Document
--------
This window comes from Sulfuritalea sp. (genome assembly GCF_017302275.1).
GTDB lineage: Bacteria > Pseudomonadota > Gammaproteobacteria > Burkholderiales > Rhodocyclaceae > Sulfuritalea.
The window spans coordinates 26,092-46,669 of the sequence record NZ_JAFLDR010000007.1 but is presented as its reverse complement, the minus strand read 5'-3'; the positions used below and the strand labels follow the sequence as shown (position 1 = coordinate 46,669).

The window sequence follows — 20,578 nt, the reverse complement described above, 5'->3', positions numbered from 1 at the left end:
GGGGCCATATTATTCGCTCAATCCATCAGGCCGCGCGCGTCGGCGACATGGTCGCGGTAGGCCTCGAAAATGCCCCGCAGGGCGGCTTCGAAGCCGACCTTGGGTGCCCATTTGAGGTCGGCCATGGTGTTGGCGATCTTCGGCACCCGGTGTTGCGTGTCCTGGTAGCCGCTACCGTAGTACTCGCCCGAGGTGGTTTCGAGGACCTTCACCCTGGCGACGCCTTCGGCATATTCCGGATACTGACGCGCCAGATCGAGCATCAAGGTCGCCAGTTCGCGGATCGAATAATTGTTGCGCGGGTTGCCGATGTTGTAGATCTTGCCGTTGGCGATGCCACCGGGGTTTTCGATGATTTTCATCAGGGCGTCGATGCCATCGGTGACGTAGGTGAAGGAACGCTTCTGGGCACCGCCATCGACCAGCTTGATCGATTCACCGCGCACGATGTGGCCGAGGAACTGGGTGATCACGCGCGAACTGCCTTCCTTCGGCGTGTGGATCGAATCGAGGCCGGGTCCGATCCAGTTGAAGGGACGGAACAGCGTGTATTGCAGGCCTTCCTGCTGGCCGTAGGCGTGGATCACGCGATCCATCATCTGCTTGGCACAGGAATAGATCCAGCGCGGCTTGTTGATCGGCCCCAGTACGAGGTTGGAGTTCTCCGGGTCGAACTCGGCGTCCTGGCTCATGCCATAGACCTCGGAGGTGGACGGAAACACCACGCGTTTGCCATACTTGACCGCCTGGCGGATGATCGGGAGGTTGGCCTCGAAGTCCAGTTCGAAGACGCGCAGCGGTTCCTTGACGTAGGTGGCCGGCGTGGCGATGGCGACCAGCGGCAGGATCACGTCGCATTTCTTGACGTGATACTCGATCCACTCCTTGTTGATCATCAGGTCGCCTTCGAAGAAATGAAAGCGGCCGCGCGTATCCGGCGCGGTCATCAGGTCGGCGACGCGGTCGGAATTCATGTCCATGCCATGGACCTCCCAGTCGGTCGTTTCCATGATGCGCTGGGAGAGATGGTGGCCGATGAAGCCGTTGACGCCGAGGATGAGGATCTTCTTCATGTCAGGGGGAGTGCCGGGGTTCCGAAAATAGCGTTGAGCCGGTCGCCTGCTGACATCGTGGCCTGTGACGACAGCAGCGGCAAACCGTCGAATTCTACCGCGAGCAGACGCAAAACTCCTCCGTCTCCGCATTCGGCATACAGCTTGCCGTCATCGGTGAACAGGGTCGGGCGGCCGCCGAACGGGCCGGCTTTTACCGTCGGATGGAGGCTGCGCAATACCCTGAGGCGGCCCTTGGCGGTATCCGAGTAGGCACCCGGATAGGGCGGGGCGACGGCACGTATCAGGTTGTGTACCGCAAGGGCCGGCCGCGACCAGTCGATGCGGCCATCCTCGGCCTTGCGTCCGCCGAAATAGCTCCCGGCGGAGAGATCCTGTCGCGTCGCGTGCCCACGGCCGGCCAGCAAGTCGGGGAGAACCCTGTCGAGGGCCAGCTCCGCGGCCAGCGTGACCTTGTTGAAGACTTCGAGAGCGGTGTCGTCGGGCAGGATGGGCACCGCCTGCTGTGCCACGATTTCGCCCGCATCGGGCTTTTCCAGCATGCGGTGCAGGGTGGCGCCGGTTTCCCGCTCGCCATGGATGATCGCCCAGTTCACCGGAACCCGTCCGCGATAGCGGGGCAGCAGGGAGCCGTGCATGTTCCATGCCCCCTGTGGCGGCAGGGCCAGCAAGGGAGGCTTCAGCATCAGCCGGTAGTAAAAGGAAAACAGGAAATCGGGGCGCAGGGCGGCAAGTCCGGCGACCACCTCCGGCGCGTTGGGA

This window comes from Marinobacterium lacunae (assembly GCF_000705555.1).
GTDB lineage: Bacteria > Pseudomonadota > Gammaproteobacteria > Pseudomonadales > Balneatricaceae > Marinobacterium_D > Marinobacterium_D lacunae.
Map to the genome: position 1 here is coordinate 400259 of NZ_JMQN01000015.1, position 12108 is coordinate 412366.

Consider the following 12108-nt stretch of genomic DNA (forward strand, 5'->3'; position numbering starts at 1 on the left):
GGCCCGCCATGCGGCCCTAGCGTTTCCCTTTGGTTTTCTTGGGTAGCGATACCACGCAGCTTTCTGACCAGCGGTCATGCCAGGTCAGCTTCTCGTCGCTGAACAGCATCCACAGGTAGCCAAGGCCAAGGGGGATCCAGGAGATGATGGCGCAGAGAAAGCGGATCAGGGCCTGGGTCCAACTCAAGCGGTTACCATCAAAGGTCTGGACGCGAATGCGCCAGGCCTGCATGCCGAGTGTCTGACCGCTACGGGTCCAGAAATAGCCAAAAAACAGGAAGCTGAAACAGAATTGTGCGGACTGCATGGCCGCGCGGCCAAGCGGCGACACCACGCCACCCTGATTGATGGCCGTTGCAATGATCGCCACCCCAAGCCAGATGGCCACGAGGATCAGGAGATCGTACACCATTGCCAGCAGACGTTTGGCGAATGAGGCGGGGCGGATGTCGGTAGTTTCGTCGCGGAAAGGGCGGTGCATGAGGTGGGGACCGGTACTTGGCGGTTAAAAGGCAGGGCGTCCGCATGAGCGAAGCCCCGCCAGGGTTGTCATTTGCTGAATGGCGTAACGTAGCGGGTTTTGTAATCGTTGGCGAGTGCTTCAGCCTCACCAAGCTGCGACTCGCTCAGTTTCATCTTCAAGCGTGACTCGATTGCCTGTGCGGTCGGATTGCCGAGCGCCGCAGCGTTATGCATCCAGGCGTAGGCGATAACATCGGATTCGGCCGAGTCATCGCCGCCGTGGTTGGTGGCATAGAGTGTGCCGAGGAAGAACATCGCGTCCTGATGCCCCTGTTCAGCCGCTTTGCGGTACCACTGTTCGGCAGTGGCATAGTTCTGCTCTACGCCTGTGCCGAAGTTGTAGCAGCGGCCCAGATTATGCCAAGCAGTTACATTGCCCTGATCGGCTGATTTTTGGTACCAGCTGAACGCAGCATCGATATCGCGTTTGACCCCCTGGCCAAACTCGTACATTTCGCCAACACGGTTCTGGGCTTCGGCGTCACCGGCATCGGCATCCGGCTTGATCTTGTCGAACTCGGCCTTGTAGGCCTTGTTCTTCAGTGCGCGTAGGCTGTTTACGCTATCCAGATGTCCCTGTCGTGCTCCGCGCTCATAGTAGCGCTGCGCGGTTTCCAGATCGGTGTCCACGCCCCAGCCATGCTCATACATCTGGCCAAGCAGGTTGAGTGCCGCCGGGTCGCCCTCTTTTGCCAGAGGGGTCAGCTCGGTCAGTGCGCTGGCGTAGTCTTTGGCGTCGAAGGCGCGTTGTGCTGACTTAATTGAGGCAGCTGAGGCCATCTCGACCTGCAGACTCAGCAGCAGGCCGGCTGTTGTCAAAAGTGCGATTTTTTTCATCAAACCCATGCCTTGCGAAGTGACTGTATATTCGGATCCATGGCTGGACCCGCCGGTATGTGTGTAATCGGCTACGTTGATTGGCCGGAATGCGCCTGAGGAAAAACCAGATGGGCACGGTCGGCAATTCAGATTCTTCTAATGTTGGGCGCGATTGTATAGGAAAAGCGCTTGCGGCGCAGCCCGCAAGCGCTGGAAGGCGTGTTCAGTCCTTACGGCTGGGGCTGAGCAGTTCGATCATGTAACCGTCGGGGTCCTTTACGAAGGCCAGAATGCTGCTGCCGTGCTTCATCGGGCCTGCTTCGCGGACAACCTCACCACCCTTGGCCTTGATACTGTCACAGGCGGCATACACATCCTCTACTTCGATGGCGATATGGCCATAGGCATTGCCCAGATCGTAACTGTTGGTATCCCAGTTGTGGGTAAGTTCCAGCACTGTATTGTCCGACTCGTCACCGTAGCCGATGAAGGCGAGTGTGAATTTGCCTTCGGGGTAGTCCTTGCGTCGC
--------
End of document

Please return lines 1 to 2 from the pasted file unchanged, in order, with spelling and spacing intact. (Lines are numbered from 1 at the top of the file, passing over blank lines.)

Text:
This window comes from Sulfuritalea sp. (genome assembly GCF_017302275.1).
GTDB lineage: Bacteria > Pseudomonadota > Gammaproteobacteria > Burkholderiales > Rhodocyclaceae > Sulfuritalea.